Monday, September 23, 2019

"The Red Suitcase" - a bookwrap







Unwrapping





"The Red Suitcase"

Authored by Gilles Baum
Illutrated by Amandine Piu


* Ages:  5-6
* Grade Level:  PS-K
* Hardcover:  42 pages
* Publisher:  words & pictures
* Pub. Date:  September 17, 2019
* Language:  English 




Unwrapping some powerful illustrations for you










































Unwrapping the Story






From the book jacket: 

"Sometimes you have to be brave.
 Sometimes you have to leave behind everything you know to go somewhere safe.         
 This is the story of one small dragon's journey to find a new home." 


The Red Suitcase,  originally published in French, is an allegorical story depicting the struggle of refugees.  I must admit from first reading the book I had no idea that was the premise of the story.  Once you discover that important element, the story makes perfect sense and you know the intention of the author and the bittersweet message that he is portraying.   

The minimal text is simply stated and the main character, a little dragon, drives the point of the story home.  Upset and in danger from the condition of his homeland he sets out to escape from the perils and chaos that is swirling around him.  He carries just one empty suitcase and determines to seek asylum some place safe... but where? 

He sets out on a dangerous journey all alone.  He meets many challenges such as: rain storms, blasting heatwaves, rugged terrain to cross, crowded cities to maneuver through, and incessant  hunger, just to name a few.  Each time his trusty suitcase morphs into an important tool to help carry him on to his safe destination...  but where is that destination he wonders?  He is searching for   some place that is safe, full of joy, and a place to belong.  Does such a place actually exist?  He wants so much to settle down, make friends and live out his life in peace?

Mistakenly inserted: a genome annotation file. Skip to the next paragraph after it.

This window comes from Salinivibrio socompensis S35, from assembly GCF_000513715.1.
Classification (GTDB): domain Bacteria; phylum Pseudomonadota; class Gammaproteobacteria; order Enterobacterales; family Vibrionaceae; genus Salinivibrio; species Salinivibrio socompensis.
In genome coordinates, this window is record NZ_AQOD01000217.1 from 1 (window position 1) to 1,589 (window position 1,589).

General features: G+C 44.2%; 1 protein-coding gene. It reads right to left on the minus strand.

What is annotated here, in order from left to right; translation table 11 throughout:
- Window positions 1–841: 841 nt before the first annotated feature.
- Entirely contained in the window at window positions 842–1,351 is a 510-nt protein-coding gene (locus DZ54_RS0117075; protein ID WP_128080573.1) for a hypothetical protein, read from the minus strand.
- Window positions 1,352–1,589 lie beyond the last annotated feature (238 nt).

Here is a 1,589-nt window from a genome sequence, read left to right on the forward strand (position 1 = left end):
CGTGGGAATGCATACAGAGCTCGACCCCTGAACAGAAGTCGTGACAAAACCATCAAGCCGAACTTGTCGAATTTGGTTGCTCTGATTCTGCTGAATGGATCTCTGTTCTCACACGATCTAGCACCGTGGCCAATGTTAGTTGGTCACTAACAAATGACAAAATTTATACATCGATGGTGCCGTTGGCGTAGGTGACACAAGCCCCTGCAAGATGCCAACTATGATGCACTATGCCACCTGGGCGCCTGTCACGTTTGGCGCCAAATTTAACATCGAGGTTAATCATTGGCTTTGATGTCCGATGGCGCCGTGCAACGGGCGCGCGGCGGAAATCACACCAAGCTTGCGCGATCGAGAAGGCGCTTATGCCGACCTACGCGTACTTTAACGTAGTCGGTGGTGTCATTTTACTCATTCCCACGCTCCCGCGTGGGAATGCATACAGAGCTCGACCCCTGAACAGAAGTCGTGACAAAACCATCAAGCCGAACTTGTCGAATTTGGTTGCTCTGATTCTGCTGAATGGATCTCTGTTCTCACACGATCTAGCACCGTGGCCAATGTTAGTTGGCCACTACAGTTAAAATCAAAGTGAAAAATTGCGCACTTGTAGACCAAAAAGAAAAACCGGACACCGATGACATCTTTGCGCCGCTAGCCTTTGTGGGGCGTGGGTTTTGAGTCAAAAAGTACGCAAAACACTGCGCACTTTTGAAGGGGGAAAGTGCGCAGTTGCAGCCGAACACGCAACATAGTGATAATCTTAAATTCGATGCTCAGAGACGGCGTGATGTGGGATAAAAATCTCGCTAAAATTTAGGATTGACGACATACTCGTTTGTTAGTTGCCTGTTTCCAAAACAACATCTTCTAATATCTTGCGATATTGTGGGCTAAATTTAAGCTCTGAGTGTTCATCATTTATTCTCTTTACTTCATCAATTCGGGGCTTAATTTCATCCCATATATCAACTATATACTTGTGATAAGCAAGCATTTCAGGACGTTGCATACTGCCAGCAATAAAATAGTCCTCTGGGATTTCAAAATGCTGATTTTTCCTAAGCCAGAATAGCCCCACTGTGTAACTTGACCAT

"The Red Suitcase" relates the story in way that young kids can understand.  The book will evoke many conversations and discussions I'm sure.  The illustrations certainly are beneficial and augment and enrich the text greatly. I love the little dragon character.  He is adorable and has great personality and fortitude.  I didn't like the fact that some pages were just sketch-like and the suitcase is suspended on the pages with almost no explanation as to what is going on with it. I found it confusing and those pages didn't really move the story along in my opinion.  It is however a thought-provoking book that begs answering the question.... what if that is me some day?  Storywraps recommends this book. 





Storywraps Rating - 4 HUGS!!!!





Meet the Author and the Illustrator



Giles Baum studied mathematics and became a school teacher. He discovered children's literature through his job teaching and began writing stories for children himself.


Amandine Píu is a French illustrator. She first studied Visual Communication in Lyon, then went on to achieve her dream of becoming an illustrator when she graduated from the Decorative Arts Illustration Studio in Strasbourg.





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